ICC NOTE: Yemen has been embroiled in a civil war for the past few years, pitting rebels against Islamic extremist forces. Throw in support from Iran and the landscape becomes yet another Middle East nation likely to be reduced to rubble, leaving innocent people and religious minorities under it. However, for Yemen’s small Jewish population this has not been the case as most of the remaining population which has called Yemen home for an estimated 2,300 years has fled to Israel. Some remain in Yemen but the majority has found solace among their families in Israel as the Israeli government worked covertly to rescue them from the civil war. Just as it has been in Iraq and Syria for religious minorities, the Jewish community in Yemen could have faced similar dangers if they remained any longer. The remaining few dozen have found refuge in the rebel held town of Sana’a within a government compound.
3/22/2016 Yemen/Israel (CNN) – The flight landed in Israel in the dead of night. Its origin was a secret. So were its passengers. Only well after the plane touched down at Tel Aviv’s Ben Gurion Airport and the passengers disembarked and made their way to their temporary home did the secret come out.
Seventeen Yemenite Jews were onboard, some of the last of Yemen’s dwindling Jewish population escaping the war-torn country. They arrived under cover of darkness, wearing their traditional headscarves and speaking their native Arabic.
They boarded buses to the immigration center in Be’er Sheva in southern Israel, where family members who had already moved to Israel greeted them with a shower of hugs and kisses.
Sulaiman al-Dahari came with his family. His brothers and sisters. His children. His mother. The family lived far away from the civil war, Dahari said, but they escaped Yemen’s crumbling economy.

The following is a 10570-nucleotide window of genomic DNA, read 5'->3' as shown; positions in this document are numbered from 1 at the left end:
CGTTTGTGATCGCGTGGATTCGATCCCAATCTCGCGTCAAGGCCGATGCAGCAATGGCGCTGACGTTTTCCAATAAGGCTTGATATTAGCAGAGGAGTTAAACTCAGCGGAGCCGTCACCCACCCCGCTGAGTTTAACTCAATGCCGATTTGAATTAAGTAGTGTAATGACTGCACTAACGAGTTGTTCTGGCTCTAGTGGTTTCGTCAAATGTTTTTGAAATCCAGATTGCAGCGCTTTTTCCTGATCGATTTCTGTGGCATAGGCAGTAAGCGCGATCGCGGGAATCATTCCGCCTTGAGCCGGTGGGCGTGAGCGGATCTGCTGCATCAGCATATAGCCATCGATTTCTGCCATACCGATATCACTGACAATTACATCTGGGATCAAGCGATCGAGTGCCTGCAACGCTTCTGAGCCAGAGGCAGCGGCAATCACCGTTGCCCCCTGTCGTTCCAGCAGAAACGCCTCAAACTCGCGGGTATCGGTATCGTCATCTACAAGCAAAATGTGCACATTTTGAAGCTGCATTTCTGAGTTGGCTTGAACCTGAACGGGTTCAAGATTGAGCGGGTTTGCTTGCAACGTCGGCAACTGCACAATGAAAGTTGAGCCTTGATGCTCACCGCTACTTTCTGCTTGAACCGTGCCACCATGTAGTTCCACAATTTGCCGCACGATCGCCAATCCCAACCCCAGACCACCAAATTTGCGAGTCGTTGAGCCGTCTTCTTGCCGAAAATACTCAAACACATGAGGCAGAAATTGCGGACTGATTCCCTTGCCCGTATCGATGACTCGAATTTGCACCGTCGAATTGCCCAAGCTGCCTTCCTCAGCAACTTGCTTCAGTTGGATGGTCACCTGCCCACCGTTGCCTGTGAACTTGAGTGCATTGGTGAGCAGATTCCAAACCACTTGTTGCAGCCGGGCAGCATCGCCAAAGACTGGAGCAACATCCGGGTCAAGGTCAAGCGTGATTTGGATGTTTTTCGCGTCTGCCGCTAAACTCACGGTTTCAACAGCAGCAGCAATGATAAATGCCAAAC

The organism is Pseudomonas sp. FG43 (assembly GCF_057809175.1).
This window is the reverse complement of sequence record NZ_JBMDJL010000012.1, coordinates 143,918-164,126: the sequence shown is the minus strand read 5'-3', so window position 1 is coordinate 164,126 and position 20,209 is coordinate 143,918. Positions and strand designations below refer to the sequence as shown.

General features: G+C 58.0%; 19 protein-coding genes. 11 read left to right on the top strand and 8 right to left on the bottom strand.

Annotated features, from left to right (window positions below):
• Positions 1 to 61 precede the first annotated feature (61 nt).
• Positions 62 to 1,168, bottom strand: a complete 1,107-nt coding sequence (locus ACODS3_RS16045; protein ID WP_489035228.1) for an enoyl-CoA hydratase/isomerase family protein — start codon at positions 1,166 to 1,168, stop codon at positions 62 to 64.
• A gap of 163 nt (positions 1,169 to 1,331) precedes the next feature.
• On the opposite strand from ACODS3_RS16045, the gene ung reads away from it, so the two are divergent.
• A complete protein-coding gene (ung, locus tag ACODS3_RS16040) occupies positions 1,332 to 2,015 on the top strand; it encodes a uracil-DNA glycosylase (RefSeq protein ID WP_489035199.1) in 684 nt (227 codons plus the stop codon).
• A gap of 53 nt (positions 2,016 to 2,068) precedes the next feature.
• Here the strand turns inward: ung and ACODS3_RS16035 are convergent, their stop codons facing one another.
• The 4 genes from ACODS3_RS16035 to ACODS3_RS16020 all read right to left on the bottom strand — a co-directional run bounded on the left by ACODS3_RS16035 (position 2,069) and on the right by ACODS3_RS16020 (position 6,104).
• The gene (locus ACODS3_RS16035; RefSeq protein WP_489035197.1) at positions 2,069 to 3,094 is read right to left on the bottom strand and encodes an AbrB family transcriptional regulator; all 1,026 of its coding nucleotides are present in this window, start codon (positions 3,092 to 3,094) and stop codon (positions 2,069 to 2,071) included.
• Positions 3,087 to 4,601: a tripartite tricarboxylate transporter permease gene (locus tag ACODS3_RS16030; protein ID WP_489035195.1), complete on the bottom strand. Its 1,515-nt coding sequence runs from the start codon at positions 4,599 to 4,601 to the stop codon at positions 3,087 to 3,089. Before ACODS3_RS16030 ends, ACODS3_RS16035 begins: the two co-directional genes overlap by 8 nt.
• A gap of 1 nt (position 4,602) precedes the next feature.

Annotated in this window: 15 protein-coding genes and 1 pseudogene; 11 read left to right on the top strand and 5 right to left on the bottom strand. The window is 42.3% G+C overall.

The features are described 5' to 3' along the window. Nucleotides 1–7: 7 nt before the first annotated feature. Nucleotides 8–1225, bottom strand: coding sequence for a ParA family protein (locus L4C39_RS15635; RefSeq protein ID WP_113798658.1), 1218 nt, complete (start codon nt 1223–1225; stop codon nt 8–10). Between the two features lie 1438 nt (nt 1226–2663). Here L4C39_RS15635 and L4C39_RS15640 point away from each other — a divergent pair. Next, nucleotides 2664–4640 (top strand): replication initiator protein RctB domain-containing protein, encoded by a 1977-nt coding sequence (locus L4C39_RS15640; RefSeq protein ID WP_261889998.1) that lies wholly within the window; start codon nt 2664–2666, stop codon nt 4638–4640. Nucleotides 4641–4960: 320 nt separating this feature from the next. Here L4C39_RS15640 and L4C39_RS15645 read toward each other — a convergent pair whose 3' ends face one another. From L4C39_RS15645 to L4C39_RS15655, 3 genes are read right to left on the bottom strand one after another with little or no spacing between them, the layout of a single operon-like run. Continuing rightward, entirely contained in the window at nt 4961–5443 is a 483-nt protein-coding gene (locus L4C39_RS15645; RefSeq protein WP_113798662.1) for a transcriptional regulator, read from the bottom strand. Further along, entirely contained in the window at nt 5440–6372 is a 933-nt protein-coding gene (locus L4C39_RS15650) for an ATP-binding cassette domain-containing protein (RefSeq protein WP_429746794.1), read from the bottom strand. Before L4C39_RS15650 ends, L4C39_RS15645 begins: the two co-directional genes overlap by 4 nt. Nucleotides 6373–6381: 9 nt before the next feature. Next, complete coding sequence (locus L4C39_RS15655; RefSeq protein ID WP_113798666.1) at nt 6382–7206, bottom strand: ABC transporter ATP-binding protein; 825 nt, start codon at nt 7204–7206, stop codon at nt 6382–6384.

Dozens killed in airstrike in Yemen
“The situation there is mixed between fear and poverty. The economic situation is bad. I feel comfortable here in Israel,” Dahari said. Even though he feels at home, he promised his journey has not ended.
“Of course, I will get back to Yemen, because my family and I love Yemen.”
Tiny population grows even smaller
Dahari’s family left a country that has become increasingly hostile to the small Jewish population in Yemen. Sectarian violence has torn the Gulf nation apart, and the country’s Jewish population has fallen from a few hundred to a few dozen in recent years, according to the Jewish Agency for Israel, which tracks immigration to Israel.
Most of the remaining Jews live in a guarded government compound in the heart of rebel-held Sana’a.
“Now it is very, very hard. Very dangerous for them,” said Zera Dehari, who left Yemen for the United States years ago. His cousins were among the latest group to leave Yemen. He flew to Israel to meet them.
“They’re telling me it’s very hard for them in Yemen now. It’s not so easy. They can’t even sell their houses, so now they are here,” Dehari said. “Thank God.”
Their journey took them through neighboring countries, said Israeli Deputy Minister Ayoob Kara.
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The covert operation to bring them to Israel involved the Prime Minister’s Office, the Jewish Agency for Israel and others, he said, including the U.S. State Department. Israel doesn’t have full diplomatic relations with any of the Gulf nations, and bringing the immigrants from Yemen to Israel posed a logistical and security challenge.